Urban transport systems, like the TTC, serve as channels that connect millions to their workplaces, social lives, and everyday necessities. Without adequate access to quality public transit, however, these connections are severed, and standards of living are compromised.
Those who live in poorly connected areas and suffer from a low socioeconomic status are susceptible to a phenomenon known as “transport poverty,” which currently affects five per cent of urban residents in Canada. As a result of a low socioeconomic status, residents are unable to afford a car or services such as Uber or Lyft. This means that they are often forced to endure lengthy wait times, multiple transfers, and advanced scheduling with public transit.
U of T researchers Jeff Allen and Steven Farber recently published a piece entitled “Sizing up transport poverty,” in which they discussed the restrictions placed on students because of limited access to public transit in two low-income urban areas: the low-density suburban form, modelled by neighbourhoods within Markham, Etobicoke, Oshawa, and Scarborough, and the very dense, tower-neighbourhoods as seen in Flemingdon and Thorncliffe Park.
If a commuter student lives in one of these two urban forms, public transit could take up to double or triple the driving time, with the possibility of two or more transfers. For instance, a student residing in Malvern, Scarborough might have to take a bus, an LRT, a subway, and a streetcar to get to their classes downtown.
Transport poverty-related issues, like wait times associated with public transit, deter students from participating in campus activities, whether a club or a job. This leaves students like me to question whether there’s an alternative option — aside from sacrificing my presence on campus or necessities like sleeping and studying.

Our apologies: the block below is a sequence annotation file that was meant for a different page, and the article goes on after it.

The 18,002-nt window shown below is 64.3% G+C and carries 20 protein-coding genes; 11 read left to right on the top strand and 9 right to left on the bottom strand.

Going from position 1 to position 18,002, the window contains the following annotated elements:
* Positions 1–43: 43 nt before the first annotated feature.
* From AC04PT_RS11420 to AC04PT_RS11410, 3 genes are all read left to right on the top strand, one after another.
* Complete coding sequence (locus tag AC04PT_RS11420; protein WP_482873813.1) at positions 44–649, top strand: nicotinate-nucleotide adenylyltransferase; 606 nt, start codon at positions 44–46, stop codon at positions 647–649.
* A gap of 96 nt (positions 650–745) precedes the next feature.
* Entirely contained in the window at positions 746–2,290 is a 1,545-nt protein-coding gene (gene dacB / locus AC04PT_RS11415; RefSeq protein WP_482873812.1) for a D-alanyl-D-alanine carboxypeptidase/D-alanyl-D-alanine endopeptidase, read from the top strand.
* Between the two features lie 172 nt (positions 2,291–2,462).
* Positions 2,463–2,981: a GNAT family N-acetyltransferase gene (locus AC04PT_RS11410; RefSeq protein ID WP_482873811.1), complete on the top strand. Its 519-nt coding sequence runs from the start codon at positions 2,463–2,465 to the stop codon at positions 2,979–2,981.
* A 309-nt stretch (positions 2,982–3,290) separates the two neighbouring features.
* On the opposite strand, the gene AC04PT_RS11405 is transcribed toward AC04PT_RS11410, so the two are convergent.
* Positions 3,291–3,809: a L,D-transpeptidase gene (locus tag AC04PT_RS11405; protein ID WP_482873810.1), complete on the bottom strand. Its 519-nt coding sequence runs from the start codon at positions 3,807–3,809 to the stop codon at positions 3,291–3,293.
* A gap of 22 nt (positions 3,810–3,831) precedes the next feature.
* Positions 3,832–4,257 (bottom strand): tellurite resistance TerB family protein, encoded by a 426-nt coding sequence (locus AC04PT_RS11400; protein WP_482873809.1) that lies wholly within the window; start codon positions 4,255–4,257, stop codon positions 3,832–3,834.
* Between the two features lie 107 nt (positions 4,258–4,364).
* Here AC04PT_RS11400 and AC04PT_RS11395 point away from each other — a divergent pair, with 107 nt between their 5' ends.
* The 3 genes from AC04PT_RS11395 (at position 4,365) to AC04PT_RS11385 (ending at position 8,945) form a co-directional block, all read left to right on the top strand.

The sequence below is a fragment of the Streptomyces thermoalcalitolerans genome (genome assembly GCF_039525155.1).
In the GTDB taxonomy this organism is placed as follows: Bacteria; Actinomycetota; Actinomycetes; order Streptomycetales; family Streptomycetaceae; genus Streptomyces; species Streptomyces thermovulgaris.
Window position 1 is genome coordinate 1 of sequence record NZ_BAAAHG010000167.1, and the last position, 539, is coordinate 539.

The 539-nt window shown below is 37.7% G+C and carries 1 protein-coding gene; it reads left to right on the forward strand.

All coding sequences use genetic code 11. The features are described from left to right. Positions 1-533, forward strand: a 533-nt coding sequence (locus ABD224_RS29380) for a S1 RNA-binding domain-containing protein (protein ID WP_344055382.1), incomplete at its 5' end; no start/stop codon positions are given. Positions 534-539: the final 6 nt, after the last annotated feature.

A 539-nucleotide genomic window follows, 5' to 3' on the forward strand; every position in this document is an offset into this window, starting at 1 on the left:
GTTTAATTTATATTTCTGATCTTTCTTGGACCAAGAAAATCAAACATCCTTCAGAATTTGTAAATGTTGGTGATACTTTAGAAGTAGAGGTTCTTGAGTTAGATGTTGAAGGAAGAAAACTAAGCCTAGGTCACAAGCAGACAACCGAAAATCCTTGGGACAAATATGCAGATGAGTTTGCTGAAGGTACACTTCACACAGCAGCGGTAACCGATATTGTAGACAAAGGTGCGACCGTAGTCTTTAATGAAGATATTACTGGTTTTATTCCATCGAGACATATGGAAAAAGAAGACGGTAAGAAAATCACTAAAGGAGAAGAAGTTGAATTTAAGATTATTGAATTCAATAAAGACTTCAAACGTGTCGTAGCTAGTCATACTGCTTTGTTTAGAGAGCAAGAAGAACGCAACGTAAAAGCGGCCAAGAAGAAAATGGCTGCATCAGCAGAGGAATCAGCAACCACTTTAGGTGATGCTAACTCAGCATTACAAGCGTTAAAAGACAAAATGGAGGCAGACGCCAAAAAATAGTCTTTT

Ultimately, commuter students should be able to access campus opportunities just as much as resident students, especially since they pay the same amount for it. Commuters certainly do not deserve the additional stress and anxiety that come with an overwhelming daily schedule and time management that must factor in transit complications.
The only way to ensure that students can fully enjoy campus life is for the government to invest more in public transportation. Allen and Farber propose urban planning strategies to resolve the issue. While the federal government has pledged $3.4 billion in funding toward transit investments, our policymakers are unfamiliar with applying urban planning strategies to infrastructure to resolve transport poverty.
Toronto is currently funnelling money into the TTC in the form of additional streetcars, station improvements, and the new line, Eglinton Crosstown. While this is ideal for students residing in Mount Dennis or Kennedy, it is not particularly effective for addressing transport poverty.
To achieve transport justice, more money needs to be allocated specifically to low-income neighbourhoods, whether in Toronto’s inner suburbs or more broadly in the GTA.
Alongside the allocation of funds, Allen and Farber also importantly suggest that planners “enforce land use policies which restrict urban sprawl and zone for urban intensification and mixed-use development.” This can help build an effective transport system that integrates low-income neighbourhoods, benefits commuters with shorter waiting times for public transit, and diminishes the need for cars in urban spaces.
By making the right investments, governments can invest not only in those who specifically suffer from transport poverty, but also in the millions who commute on a daily basis. In this way, public transportation can become something we can all depend on to reach our final destinations.
Grace Meany is a third-year English and Professional Writing & Communications student at UTM.